NTT IndyCar Series president Jay Frye sounded like a proud father at the end of the three-day test on the Indianapolis Motor Speedway’s road course, where Chevrolet and Honda hit the track with their new 2024 engines.

The full measure of Frye’s ‘Fast and Loud’ dreams for the hybrid engine package will need to wait until the energy recovery systems made by MAHLE arrive in a few months, but after the first track test of the 800hp 2.4-liter twin-turbo V6s finished with nothing but positive conclusions offered by both manufacturers, he was pleased with the outcome.

“This has been a long time coming,” Frye told RACER. “Obviously, we’ve been working on this for a long time, and I think it’s just absolutely spectacular and amazing that the only hiccup over the last three days was basically the cold weather the first two days. And to run as much as they ran without dramas, huge kudos to Chevrolet and Honda. It felt like we could go race these engines tomorrow. It felt that good, right out of the box, which is just absolutely spectacular.”

With consistent supply chain issues causing the delay of the ERS units and other key components associated with the 2.4-liter motors, IndyCar recently pushed the timeline of introduction from 2023 to 2024, giving Chevy and Honda ample time to test and develop their new and more powerful engines in the background while the current 2.2-liter motors are pressed into extended service. Despite the delay, IndyCar did not want to stand in the way of the brands’ desire to commence track testing nearly two years before the motors will make their official competition debut.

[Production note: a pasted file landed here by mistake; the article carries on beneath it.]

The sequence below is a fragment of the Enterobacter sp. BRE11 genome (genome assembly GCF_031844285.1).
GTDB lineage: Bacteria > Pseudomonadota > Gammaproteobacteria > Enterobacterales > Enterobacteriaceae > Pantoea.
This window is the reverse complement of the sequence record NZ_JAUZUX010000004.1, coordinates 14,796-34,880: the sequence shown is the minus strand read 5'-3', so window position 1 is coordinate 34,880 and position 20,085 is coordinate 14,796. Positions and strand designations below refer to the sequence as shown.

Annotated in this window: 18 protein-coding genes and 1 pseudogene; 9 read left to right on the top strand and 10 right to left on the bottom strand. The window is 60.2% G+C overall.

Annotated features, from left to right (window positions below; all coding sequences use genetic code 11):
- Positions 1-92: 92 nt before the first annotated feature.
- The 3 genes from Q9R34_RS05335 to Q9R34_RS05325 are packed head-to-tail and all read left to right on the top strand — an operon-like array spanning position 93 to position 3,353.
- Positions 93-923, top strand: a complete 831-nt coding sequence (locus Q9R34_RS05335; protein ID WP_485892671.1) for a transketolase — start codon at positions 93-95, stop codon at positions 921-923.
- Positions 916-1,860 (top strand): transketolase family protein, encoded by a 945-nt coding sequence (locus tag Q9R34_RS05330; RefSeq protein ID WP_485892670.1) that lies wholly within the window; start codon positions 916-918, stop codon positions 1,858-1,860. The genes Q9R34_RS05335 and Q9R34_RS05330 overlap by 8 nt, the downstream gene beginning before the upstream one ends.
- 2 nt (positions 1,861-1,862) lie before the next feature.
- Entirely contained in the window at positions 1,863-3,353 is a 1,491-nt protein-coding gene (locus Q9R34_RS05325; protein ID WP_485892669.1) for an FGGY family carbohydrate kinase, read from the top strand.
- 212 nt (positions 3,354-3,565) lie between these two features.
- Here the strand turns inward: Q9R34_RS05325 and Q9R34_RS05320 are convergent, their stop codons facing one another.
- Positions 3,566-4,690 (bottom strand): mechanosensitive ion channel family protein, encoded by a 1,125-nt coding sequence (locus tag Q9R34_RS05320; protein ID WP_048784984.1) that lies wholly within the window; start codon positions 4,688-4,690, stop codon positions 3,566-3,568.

“Great effort by everybody at Chevrolet and Honda to get it to this point, and since we’ve got some time now, we’re just going to see them make it better and better and better,” Frye said. “But you always have the first test to get through and see how that goes. And these last three days… from our perspective, everything we saw was hugely successful.”

Frye also liked what he heard from the angrier 2.4-liter engines.

“We’ve always talked about this new formula being fast and loud, and it definitely feels like a there’s little more growl to it; you could definitely hear it,” he said. “It’s obviously going to be thrilling to see many cars out there at the same time running together. But it definitely has a more robust sound.”

According to Frye, next on the to-do list is determining when and where the next 2024 engine test will take place.

“Like always, you’ve got all this data to go back through, assess and evaluate things, and they’ll come back to us and tell us when they’re ready to do more miles,” he said.

With plenty of downtime between test runs, Frye and his IndyCar team also introduced another first as the new EM Marshaling light system was installed on the road course and underwent its initial tests by the series. More testing of the system is expected on Thursday, and if all goes according to plan, it could see its in-race debut during May’s Indy road course event.